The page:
Agency Determines All Of Colorado Abnormally Dry, In Drought
Gov. Jared Polis has activated Colorado's drought plan to track impacts, save water, coordinate local responses and help hard-hit farmers following a federal assessment that determined that the state is abnormally dry or in drought for the first time in eight years.
The finding is consistent with a broader transformation of the Southwest amid climate change.
The designation came Thursday after a combination of less spring snowfall, warmer temperatures, snowpack melting, less rain and parched soil resulting in dying crops and forests and shrinking water sources, The Denver Post reported.
“We take it seriously,” the Democratic governor's press secretary Conor Cahill said. “Our goal is to work with our federal partners to get assistance and resources to impacted communities.”
It’s the fourth time in two decades — following 2002, 2006 and 2012 — that the entire state was designed as abnormally dry or in drought.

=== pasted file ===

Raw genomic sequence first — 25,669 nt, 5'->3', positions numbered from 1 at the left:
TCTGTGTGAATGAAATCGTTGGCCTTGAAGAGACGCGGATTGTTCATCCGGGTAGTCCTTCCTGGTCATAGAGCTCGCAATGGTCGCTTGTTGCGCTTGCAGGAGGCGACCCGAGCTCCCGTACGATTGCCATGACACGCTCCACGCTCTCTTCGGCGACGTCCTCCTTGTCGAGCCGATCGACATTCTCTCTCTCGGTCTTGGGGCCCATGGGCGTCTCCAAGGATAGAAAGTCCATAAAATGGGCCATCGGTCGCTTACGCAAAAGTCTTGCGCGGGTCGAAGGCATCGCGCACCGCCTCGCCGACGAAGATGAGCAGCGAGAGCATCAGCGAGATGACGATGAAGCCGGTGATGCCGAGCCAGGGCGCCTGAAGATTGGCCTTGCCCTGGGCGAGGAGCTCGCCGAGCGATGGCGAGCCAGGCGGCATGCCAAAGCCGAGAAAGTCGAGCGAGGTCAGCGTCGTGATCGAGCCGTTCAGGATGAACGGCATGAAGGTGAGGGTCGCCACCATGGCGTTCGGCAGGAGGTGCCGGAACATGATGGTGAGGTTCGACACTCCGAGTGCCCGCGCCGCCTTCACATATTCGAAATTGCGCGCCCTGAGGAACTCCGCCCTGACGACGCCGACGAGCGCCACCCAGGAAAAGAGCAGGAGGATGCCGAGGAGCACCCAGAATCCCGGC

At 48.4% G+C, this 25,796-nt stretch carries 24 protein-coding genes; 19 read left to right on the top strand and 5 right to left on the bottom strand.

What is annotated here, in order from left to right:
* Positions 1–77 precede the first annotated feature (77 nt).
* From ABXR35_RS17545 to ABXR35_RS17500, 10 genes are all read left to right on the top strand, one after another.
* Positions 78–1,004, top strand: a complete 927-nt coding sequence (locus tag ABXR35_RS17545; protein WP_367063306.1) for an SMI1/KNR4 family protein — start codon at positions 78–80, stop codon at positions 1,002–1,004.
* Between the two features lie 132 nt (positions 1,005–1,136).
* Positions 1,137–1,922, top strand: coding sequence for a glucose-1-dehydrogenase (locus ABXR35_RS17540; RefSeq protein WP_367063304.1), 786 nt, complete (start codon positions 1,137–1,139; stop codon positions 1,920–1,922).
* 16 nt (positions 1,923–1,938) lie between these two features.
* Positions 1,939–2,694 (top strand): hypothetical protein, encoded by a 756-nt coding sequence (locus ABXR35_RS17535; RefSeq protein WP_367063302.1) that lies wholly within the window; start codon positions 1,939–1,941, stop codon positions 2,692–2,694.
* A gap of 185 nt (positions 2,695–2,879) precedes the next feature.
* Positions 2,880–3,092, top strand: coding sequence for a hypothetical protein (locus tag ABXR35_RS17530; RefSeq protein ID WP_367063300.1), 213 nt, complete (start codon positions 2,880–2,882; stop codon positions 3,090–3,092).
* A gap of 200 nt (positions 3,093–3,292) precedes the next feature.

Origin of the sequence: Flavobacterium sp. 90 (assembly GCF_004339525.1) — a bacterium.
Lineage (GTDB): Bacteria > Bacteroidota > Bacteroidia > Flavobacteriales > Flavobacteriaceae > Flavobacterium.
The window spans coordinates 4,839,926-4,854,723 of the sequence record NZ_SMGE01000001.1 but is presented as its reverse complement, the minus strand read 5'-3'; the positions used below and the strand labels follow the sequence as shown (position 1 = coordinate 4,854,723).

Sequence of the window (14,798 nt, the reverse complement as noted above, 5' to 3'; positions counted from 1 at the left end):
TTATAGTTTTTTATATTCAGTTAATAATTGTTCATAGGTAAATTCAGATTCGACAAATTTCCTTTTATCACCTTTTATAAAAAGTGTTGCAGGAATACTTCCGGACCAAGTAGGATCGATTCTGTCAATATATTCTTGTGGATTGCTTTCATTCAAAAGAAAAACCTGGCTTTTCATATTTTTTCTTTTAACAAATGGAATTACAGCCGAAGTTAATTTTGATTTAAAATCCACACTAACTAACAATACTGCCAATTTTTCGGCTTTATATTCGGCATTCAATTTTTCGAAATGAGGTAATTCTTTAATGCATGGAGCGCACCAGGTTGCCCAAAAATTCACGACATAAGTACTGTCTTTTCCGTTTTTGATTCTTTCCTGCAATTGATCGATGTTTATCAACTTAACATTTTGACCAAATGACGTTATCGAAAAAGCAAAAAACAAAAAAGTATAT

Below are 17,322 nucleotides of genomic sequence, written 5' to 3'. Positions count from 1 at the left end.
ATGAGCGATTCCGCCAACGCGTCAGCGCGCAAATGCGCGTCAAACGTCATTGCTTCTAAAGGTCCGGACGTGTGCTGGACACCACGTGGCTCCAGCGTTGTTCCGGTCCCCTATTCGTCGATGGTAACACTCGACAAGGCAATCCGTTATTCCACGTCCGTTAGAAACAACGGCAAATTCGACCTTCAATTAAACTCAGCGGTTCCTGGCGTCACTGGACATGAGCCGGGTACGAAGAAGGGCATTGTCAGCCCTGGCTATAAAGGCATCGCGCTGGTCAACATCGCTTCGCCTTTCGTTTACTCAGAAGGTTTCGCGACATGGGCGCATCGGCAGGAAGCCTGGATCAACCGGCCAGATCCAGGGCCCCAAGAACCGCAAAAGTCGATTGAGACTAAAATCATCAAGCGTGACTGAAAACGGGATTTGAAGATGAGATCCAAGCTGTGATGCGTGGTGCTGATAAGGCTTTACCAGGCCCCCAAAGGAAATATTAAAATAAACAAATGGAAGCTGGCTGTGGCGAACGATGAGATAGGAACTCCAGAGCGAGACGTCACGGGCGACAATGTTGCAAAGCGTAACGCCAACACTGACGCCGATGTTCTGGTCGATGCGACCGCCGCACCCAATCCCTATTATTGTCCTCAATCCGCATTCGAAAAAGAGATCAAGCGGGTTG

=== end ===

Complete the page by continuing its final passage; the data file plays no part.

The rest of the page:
These conditions have caused “reduced wheat yields this summer, reduced pasture forage and probably reduced corn yields as well,” said Peter Goble, climate and drought specialist in the state’s climatology office.
“Our temperatures are warming without an increase in precipitation to counteract that. Soil moisture available to crops, grasses, trees and other plants is dried up more quickly,” he said. “Given the warming temperatures, we need to be prepared as a state.”
The federal assessment also designated much of the West in some stage of drought after areas across the country have experienced extreme heats.
In July, Phoenix registered record-high heat with an average temperature of 98.9 degrees Fahrenheit. In Sitka, Alaska, temperatures hit a record-tying 88 degrees on July 31, and in Richland, Washington, the temperatures on July 30 topped 113 degrees.
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